2020, it’s been a bit of a rollercoaster hasn’t it? Not only for couples, but for those of us who run a Welsh wedding business too. In this short series of blogs I’ve decided to share the love around some of my fabulous Welsh wedding business friends and allow them to give you a little insight into their worlds. How they’ve pivoted and adapted to the ever changing wedding landscape, as well as some little gems of advice and inspiration. If you’re planning a marriage proposal, you may first find an engagement ring from jewelry shops like Gema & CO.
Introducing Jane Grayer of Create Ceremonies.
Tell me a little bit about yourself and your Welsh wedding business.
I’m a Celebrant based in Abergavenny but working across the UK (and beyond!) creating and conducting unique Wedding, Vow Renewal, Naming and Family Ceremonies for couples who want to celebrate these milestones in their lives in a more personal and individual way.
I started my working life as a Stage Manager in theatre which I loved and have had a varied career path, including supplies co-ordinator for Crisis Open Christmas, volunteer co-ordinator for a Buddhist organisation, running a community centre, community engagement with a housing association, administrator for the only modern hand illuminated Bible created in Wales for a University in the USA and as a relief registrar conducting weddings at weekends!
I think all of the roles I’ve had have contributed in some way to how I am as a celebrant – adding many different skills. As well as Create Ceremonies I am also a Steampunk Celebrant as my alter ego Unity Ironbright which brings a whole different side to the work I do. I am quite creative, enjoying different crafts, and love decorating folders and ribbon boxes for my couples which reflect them and their ceremony. I have never used the same idea twice, well no couples are the same so what’s right for one couple wouldn’t be right for anyone else.
My ceremonies are always relaxed, informal and full of love, laughter and fun. I believe that all the guests at a wedding are there not just to enjoy the day and celebrate in that moment but also to commit to supporting the couple in more challenging times (as every relationship has them) so the more engaged and involved they are in the ceremony itself the more they can pull on it and remind the couple about it in later years.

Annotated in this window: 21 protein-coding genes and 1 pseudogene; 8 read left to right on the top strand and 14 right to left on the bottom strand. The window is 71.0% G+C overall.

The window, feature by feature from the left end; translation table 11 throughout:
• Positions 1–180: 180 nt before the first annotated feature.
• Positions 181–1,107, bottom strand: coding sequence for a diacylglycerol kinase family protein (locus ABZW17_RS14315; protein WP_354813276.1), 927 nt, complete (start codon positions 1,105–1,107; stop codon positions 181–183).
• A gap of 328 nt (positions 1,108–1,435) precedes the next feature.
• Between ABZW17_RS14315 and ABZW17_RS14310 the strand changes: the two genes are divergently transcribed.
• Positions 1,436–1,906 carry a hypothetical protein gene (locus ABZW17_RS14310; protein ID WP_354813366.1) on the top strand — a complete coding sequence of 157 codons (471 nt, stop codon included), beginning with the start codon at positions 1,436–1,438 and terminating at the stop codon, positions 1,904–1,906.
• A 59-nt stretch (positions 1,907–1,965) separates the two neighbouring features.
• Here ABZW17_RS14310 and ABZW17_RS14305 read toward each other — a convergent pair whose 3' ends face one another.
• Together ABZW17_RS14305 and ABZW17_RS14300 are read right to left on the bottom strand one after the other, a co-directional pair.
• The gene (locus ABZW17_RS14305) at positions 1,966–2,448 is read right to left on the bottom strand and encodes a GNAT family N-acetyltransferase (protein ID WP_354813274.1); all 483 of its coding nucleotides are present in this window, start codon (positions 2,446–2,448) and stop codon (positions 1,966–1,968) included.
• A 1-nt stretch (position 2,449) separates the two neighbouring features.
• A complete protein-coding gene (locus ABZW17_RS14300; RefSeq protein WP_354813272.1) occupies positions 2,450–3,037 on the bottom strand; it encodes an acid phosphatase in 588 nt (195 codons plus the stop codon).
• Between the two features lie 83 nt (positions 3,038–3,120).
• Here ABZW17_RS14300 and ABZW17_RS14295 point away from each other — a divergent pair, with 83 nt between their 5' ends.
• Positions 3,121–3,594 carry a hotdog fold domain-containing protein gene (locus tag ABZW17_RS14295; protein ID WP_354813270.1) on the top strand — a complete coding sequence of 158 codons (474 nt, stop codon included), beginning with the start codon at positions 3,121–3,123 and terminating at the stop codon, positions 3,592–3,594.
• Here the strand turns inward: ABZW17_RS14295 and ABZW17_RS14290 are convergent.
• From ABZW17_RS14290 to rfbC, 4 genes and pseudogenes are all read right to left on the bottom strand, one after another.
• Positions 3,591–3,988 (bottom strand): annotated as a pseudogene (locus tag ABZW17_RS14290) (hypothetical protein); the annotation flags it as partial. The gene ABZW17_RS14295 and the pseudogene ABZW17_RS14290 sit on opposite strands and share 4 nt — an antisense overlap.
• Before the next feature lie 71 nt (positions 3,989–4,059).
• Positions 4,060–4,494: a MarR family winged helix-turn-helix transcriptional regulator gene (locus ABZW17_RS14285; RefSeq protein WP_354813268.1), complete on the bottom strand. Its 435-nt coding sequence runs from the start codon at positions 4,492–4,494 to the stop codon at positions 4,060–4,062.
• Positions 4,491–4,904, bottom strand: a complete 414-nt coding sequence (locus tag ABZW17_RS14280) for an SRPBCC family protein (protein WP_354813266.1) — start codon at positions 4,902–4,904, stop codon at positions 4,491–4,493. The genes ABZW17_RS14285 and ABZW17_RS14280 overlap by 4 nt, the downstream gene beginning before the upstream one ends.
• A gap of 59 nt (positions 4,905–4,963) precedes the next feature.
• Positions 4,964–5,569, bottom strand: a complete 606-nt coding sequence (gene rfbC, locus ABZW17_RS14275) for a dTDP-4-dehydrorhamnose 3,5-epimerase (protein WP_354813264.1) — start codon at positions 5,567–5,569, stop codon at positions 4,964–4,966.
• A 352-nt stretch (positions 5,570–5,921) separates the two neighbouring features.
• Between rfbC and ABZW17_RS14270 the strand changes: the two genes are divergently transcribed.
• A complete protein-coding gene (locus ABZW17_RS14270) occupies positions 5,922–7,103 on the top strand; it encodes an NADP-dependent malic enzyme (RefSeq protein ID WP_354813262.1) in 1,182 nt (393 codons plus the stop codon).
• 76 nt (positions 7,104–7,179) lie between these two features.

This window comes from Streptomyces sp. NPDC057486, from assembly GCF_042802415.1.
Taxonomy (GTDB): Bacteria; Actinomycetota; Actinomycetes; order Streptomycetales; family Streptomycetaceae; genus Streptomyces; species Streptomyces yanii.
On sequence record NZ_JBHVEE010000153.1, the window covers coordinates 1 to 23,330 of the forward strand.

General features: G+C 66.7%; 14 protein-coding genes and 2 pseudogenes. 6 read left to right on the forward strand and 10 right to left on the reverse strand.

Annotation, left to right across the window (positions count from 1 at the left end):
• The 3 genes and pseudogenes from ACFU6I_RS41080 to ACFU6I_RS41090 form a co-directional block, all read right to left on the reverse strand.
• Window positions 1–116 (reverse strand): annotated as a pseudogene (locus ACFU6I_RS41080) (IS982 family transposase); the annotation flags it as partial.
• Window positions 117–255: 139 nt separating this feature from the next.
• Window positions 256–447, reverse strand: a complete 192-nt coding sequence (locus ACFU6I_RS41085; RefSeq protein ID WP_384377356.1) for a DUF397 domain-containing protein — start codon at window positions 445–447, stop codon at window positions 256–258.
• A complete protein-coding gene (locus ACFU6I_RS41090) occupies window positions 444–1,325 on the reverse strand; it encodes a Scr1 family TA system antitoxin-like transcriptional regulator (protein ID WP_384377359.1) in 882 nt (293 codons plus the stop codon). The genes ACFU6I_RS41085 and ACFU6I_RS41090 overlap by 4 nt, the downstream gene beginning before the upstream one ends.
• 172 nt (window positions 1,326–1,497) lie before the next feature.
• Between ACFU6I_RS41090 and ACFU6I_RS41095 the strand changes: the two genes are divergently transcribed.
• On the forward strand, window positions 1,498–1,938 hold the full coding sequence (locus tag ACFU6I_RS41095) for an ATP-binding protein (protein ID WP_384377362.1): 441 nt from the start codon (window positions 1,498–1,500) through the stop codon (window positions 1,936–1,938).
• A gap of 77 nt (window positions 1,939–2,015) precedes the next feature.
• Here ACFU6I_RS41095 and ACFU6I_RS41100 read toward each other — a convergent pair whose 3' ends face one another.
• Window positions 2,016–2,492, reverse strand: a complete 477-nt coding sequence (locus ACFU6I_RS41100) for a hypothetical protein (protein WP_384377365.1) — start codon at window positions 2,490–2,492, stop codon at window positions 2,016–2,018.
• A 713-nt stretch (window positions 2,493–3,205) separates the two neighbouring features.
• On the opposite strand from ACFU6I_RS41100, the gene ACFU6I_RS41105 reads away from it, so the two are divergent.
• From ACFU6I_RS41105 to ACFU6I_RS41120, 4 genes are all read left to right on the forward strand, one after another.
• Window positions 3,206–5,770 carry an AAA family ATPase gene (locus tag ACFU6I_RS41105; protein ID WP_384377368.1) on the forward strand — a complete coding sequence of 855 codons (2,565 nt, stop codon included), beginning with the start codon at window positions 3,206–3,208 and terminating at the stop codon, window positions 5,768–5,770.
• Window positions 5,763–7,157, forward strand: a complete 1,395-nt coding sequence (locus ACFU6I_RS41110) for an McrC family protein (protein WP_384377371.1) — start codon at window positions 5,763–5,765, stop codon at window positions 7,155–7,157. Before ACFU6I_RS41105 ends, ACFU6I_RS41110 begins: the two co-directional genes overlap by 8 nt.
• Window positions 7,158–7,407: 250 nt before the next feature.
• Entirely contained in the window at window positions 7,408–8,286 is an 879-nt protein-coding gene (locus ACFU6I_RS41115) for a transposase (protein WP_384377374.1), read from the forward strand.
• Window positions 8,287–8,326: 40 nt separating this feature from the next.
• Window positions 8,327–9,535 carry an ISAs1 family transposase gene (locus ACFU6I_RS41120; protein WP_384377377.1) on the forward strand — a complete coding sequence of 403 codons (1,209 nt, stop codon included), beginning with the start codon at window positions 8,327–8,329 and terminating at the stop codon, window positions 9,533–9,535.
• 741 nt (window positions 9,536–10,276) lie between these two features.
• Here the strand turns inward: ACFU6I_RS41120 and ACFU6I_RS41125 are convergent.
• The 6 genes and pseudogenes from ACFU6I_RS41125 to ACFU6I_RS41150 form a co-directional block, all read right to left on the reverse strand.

Tell me about your favourite fellow Welsh wedding business to work with and why?
This is such a difficult question as there are so many amazing suppliers and venues in Wales. For me, it always comes down to the people involved in the business and how they treat my couples.
I love working with the team at Treadam Barn, just outside Abergavenny – it’s a really beautiful setting and the barn is gorgeous. There are a variety of spaces we can use for the ceremony, all with amazing backdrops; if it rains, we can just add an outdoor wedding tent, and the focus is entirely on helping the couples to create the day they want. We’ve also contacted a portable toilet rental company to rent a couple of portable toilets for the guests.
Julia Cox from Harmony Event Design is such fun to work with – we’re very much on the same wave length and she’s always up for a quirky idea.
Bea Turton makes the most amazing cakes and absolutely exquisitely decorated biscuits (and her hubby is an amazing chef).
Lottie Dixon at The Bloom Room in Monmouth is a fab florist and again, able to do traditional flowers beautifully but up for a challenge and something out of the norm.
I can’t single out photographers – there are so many amazing ones that I love working with, and they all offer something different.
How have you been working with and keeping in touch with your couples that have postponed to next year or beyond?
This year has been so difficult for couples due to get married and for everyone involved in the industry. I always create a friendship with my couples, so that they know I can help and support them throughout the planning of their weddings not just on the day. I have moved dates for all my clients, some several times. The promise is there that no matter how far into the future we may need to move a ceremony the cost for them will stay the same.
I’ve been quite low key, responding to them each individually as their circumstances have changed rather than raising the fear before they have thought about it. I guess because I’m limited in the numbers of couples I’m working with (I only do one ceremony on any given day) and because of the nature of our relationship I often feel more like a friend than a supplier. I have tried to do ‘lives’ on Facebook to clarify the situations at various points and offer options and alternatives.
What one thing can couples planning a wedding at this time do to help you and your business, and keep things running as smoothly as possible?